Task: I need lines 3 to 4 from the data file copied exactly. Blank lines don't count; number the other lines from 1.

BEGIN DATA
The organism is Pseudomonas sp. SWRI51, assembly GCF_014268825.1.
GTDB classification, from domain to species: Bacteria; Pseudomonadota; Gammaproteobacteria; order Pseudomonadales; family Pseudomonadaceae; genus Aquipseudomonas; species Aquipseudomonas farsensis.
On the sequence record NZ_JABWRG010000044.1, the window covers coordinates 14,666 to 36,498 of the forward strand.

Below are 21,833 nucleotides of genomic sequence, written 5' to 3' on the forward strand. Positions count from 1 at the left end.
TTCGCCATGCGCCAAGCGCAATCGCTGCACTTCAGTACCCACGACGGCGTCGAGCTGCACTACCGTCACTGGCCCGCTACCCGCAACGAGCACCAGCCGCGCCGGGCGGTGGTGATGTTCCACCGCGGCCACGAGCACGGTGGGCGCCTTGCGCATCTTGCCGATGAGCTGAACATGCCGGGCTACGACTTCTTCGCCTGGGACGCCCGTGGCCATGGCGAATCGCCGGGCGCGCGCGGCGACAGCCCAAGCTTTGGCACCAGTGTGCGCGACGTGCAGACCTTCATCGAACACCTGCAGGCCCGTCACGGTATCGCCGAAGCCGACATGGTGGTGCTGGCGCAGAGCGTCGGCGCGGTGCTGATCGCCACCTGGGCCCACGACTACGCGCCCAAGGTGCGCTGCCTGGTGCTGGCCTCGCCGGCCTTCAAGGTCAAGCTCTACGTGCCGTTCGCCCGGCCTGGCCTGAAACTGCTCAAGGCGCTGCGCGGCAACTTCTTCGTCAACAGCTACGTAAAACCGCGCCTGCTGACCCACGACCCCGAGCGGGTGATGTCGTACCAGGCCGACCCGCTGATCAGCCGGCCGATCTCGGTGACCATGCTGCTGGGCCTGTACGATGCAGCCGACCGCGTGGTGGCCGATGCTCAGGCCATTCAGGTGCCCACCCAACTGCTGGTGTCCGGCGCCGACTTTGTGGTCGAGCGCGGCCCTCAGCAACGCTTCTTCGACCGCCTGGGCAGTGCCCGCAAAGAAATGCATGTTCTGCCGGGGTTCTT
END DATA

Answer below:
On the sequence record NZ_JABWRG010000044.1, the window covers coordinates 14,666 to 36,498 of the forward strand.

Below are 21,833 nucleotides of genomic sequence, written 5' to 3' on the forward strand. Positions count from 1 at the left end.